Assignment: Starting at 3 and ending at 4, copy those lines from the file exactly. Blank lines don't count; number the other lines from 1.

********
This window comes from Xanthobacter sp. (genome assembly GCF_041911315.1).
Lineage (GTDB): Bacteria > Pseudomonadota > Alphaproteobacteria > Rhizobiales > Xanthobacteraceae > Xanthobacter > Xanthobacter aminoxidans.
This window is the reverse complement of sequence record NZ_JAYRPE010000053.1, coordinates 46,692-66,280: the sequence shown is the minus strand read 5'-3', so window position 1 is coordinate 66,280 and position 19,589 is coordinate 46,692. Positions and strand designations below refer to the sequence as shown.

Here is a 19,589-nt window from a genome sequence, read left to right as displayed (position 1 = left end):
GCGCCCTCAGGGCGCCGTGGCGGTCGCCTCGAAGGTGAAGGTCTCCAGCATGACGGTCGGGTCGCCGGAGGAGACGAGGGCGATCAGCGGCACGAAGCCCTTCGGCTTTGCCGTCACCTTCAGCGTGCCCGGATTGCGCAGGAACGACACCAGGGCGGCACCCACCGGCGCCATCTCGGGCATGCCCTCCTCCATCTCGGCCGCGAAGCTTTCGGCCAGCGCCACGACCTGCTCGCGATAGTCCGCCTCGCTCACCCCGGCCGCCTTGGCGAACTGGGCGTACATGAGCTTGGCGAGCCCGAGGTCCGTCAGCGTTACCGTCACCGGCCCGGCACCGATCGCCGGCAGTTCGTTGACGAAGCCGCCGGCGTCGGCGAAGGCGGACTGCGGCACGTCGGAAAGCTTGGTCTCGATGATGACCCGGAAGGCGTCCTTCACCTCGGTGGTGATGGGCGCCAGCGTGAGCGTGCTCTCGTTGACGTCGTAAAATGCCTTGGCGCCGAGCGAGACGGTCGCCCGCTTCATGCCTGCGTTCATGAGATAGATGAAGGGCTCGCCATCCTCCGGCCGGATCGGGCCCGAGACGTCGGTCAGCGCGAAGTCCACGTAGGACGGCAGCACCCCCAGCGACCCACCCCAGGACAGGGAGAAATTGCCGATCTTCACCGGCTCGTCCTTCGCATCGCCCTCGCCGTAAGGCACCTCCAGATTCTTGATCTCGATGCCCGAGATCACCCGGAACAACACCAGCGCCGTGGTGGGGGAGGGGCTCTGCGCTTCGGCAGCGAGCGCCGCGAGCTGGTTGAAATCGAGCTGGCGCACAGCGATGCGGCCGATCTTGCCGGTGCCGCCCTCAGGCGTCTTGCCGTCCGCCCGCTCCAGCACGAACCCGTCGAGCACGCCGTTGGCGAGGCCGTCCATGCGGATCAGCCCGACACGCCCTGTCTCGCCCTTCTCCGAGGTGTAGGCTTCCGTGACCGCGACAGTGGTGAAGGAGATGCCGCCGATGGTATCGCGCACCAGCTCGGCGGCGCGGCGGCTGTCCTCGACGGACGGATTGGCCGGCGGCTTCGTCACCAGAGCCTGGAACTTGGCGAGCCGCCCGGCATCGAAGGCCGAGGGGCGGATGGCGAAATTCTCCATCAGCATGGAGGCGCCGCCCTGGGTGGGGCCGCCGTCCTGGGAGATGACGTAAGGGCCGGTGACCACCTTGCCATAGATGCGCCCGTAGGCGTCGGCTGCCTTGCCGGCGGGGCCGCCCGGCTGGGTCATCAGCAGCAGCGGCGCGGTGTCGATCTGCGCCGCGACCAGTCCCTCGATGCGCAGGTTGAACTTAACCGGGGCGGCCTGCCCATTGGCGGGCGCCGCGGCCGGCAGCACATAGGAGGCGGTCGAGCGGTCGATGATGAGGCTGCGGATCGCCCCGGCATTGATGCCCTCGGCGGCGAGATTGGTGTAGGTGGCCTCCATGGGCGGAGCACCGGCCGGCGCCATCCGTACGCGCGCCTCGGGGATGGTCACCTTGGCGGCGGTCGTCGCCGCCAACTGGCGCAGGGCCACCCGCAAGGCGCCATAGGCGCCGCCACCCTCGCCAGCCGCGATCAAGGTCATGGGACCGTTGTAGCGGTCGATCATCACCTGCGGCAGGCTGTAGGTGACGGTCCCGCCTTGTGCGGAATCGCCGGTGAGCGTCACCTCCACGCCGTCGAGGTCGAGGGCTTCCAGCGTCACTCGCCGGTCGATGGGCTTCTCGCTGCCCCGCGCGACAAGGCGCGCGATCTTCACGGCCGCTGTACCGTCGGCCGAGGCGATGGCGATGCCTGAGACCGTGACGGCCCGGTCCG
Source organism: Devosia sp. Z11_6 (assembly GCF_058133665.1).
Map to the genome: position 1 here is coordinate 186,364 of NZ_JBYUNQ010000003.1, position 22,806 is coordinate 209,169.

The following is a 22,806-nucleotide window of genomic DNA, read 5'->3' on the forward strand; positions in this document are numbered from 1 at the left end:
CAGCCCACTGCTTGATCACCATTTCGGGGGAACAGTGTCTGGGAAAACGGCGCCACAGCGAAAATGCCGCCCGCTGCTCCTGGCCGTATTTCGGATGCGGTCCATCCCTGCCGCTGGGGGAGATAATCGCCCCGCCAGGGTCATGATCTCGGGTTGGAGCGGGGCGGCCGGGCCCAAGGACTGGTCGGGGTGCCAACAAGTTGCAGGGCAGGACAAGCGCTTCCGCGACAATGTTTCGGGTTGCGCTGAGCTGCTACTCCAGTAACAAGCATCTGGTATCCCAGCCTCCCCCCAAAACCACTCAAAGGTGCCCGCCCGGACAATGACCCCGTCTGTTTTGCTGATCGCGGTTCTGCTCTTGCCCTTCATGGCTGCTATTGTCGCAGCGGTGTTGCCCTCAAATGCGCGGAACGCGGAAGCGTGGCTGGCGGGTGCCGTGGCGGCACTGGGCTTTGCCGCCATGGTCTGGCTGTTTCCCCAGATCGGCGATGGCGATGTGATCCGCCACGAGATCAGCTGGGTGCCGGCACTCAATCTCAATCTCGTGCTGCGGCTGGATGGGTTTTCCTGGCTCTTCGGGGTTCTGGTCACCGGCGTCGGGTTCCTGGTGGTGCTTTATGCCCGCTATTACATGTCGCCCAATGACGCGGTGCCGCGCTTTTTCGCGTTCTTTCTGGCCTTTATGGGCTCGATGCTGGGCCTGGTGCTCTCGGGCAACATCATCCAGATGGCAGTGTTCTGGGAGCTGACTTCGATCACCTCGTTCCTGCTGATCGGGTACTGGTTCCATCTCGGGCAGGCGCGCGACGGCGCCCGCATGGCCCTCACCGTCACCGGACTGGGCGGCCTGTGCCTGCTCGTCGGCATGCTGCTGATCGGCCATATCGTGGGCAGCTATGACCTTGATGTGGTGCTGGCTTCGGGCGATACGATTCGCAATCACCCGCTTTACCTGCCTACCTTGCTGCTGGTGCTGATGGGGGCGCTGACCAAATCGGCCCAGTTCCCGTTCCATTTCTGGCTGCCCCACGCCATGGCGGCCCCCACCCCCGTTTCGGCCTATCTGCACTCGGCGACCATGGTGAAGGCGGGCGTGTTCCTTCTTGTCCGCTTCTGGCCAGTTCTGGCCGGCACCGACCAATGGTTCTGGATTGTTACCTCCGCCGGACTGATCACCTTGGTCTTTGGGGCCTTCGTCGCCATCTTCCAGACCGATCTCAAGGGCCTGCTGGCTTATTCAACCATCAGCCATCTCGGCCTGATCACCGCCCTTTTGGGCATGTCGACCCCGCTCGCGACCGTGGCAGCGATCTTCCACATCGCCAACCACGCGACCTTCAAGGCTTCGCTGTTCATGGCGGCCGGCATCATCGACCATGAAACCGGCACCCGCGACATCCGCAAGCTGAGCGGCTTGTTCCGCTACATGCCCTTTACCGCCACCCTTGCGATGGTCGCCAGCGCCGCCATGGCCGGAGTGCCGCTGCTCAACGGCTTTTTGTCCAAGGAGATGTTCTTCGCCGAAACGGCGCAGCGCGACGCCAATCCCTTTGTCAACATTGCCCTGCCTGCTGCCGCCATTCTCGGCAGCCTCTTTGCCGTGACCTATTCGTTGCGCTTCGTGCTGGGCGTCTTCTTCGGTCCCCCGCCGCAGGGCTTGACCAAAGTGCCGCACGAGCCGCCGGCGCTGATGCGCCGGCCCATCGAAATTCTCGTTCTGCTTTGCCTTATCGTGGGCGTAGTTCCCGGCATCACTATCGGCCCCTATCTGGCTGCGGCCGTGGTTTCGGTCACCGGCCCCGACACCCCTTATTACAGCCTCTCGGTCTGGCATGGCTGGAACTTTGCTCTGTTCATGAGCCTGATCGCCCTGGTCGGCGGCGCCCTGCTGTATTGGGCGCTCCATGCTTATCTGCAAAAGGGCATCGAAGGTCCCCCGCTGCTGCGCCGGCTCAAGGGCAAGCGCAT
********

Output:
This window is the reverse complement of sequence record NZ_JAYRPE010000053.1, coordinates 46,692-66,280: the sequence shown is the minus strand read 5'-3', so window position 1 is coordinate 66,280 and position 19,589 is coordinate 46,692. Positions and strand designations below refer to the sequence as shown.

Here is a 19,589-nt window from a genome sequence, read left to right as displayed (position 1 = left end):